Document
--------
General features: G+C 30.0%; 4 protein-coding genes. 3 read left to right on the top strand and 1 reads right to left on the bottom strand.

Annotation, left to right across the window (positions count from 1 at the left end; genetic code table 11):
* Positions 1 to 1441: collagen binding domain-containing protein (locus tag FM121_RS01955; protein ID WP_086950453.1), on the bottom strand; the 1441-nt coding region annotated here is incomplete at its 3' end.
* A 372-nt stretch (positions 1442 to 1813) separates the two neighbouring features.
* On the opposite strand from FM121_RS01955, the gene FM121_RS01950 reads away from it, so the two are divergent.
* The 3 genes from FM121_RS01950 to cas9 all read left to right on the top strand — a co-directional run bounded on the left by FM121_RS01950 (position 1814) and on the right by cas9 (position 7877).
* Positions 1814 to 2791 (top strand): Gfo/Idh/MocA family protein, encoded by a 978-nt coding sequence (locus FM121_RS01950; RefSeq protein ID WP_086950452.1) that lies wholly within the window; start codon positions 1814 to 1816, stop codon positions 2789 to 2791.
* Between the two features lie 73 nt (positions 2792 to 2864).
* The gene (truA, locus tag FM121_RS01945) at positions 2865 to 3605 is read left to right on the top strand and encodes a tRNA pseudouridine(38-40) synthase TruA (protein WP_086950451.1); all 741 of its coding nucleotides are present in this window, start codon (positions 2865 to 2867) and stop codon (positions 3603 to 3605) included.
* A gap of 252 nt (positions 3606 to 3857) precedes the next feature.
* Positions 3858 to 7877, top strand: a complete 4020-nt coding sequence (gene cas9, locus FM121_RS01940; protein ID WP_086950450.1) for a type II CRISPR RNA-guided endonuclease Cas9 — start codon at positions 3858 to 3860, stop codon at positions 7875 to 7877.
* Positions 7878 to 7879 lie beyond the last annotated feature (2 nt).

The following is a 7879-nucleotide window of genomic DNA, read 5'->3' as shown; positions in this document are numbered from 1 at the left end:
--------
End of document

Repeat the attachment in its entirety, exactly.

General features: G+C 30.0%; 4 protein-coding genes. 3 read left to right on the top strand and 1 reads right to left on the bottom strand.

Annotation, left to right across the window (positions count from 1 at the left end; genetic code table 11):
* Positions 1 to 1441: collagen binding domain-containing protein (locus tag FM121_RS01955; protein ID WP_086950453.1), on the bottom strand; the 1441-nt coding region annotated here is incomplete at its 3' end.
* A 372-nt stretch (positions 1442 to 1813) separates the two neighbouring features.
* On the opposite strand from FM121_RS01955, the gene FM121_RS01950 reads away from it, so the two are divergent.
* The 3 genes from FM121_RS01950 to cas9 all read left to right on the top strand — a co-directional run bounded on the left by FM121_RS01950 (position 1814) and on the right by cas9 (position 7877).
* Positions 1814 to 2791 (top strand): Gfo/Idh/MocA family protein, encoded by a 978-nt coding sequence (locus FM121_RS01950; RefSeq protein ID WP_086950452.1) that lies wholly within the window; start codon positions 1814 to 1816, stop codon positions 2789 to 2791.
* Between the two features lie 73 nt (positions 2792 to 2864).
* The gene (truA, locus tag FM121_RS01945) at positions 2865 to 3605 is read left to right on the top strand and encodes a tRNA pseudouridine(38-40) synthase TruA (protein WP_086950451.1); all 741 of its coding nucleotides are present in this window, start codon (positions 2865 to 2867) and stop codon (positions 3603 to 3605) included.
* A gap of 252 nt (positions 3606 to 3857) precedes the next feature.
* Positions 3858 to 7877, top strand: a complete 4020-nt coding sequence (gene cas9, locus FM121_RS01940; protein ID WP_086950450.1) for a type II CRISPR RNA-guided endonuclease Cas9 — start codon at positions 3858 to 3860, stop codon at positions 7875 to 7877.
* Positions 7878 to 7879 lie beyond the last annotated feature (2 nt).

The following is a 7879-nucleotide window of genomic DNA, read 5'->3' as shown; positions in this document are numbered from 1 at the left end: